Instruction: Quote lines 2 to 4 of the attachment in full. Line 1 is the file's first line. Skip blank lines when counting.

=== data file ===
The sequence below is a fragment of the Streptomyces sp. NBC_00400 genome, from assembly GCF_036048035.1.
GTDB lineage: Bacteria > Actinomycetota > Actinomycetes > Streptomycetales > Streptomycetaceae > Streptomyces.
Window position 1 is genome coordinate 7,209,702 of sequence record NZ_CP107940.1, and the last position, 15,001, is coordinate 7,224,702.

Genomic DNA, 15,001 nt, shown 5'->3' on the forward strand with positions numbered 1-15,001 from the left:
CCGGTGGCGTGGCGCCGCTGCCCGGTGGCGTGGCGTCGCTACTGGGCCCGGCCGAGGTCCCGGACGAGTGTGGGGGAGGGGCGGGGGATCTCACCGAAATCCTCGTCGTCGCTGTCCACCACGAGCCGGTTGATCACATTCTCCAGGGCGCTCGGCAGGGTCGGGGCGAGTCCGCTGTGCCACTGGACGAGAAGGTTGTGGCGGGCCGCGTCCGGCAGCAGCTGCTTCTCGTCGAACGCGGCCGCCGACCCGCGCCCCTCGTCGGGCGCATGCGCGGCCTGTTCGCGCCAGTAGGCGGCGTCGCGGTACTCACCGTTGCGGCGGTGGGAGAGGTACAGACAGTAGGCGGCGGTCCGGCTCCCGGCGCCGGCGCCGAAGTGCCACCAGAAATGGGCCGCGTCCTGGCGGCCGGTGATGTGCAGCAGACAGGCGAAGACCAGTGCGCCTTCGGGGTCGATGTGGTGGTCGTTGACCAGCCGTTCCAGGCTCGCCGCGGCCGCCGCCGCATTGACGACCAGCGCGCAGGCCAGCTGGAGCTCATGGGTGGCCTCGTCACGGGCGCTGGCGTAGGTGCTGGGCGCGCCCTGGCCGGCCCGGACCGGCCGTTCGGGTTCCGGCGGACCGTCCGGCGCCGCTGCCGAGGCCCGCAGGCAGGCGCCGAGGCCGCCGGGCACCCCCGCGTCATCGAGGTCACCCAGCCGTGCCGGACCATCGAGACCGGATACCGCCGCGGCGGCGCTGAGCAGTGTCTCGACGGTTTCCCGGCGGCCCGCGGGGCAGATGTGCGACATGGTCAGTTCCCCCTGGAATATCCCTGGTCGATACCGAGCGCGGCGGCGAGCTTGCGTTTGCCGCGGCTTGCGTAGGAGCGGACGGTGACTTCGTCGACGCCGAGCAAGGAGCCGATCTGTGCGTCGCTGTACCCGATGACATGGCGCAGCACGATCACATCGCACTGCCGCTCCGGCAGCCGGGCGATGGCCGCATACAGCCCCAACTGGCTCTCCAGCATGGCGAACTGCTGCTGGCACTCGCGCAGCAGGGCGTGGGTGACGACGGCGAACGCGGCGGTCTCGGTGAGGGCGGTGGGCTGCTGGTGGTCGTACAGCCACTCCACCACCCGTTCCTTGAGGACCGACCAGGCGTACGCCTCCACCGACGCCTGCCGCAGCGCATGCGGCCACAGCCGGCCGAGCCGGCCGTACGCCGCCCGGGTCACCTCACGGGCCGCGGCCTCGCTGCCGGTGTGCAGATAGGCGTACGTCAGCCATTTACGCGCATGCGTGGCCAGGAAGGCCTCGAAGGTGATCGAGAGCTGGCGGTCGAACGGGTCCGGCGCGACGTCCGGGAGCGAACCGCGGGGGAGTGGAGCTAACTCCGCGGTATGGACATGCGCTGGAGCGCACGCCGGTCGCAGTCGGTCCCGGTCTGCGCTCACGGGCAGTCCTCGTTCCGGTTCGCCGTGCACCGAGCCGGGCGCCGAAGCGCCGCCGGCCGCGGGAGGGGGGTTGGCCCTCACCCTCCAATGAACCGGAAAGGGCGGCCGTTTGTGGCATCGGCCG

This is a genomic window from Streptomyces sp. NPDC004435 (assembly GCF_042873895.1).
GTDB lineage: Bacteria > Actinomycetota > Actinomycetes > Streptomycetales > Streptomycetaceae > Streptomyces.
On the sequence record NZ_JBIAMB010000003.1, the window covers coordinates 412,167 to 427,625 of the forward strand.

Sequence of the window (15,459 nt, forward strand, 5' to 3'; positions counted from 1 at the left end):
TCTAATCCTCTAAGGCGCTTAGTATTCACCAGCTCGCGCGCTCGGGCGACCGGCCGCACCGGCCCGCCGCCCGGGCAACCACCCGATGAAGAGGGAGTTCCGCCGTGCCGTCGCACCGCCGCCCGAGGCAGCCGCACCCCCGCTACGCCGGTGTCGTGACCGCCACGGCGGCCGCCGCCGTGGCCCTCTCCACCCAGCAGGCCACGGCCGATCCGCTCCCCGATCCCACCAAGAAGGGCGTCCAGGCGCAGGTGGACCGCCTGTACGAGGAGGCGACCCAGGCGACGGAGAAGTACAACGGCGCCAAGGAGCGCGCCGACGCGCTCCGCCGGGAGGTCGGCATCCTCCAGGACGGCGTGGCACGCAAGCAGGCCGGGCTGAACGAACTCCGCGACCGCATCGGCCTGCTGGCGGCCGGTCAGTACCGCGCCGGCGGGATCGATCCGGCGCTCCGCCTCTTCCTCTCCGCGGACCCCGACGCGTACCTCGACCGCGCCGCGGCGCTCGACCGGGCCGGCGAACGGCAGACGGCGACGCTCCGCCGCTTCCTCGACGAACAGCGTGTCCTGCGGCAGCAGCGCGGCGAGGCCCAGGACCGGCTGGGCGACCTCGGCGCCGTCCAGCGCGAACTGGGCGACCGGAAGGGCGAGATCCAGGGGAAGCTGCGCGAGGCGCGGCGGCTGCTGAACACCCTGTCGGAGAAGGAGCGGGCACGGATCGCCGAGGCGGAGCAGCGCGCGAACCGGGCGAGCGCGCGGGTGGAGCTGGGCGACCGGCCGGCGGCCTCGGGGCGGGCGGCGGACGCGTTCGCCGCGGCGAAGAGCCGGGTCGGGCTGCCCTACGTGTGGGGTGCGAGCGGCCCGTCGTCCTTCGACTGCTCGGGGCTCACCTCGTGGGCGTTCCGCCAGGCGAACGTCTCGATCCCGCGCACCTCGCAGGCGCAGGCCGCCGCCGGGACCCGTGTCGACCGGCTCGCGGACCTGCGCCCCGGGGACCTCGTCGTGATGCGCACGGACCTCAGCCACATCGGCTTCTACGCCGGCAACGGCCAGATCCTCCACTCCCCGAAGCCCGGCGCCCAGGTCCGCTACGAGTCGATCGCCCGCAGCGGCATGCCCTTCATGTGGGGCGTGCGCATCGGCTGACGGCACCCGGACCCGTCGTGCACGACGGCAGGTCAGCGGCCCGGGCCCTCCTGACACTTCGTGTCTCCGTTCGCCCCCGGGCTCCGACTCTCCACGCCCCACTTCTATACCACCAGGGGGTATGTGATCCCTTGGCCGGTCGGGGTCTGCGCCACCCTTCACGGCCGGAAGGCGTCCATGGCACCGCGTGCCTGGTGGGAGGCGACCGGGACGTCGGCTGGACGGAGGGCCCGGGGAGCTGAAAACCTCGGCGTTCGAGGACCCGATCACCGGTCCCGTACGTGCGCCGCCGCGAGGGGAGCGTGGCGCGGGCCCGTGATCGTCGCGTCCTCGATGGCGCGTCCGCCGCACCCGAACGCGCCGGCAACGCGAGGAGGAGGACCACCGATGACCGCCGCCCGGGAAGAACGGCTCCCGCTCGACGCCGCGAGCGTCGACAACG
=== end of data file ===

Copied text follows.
GTDB lineage: Bacteria > Actinomycetota > Actinomycetes > Streptomycetales > Streptomycetaceae > Streptomyces.
Window position 1 is genome coordinate 7,209,702 of sequence record NZ_CP107940.1, and the last position, 15,001, is coordinate 7,224,702.

Genomic DNA, 15,001 nt, shown 5'->3' on the forward strand with positions numbered 1-15,001 from the left: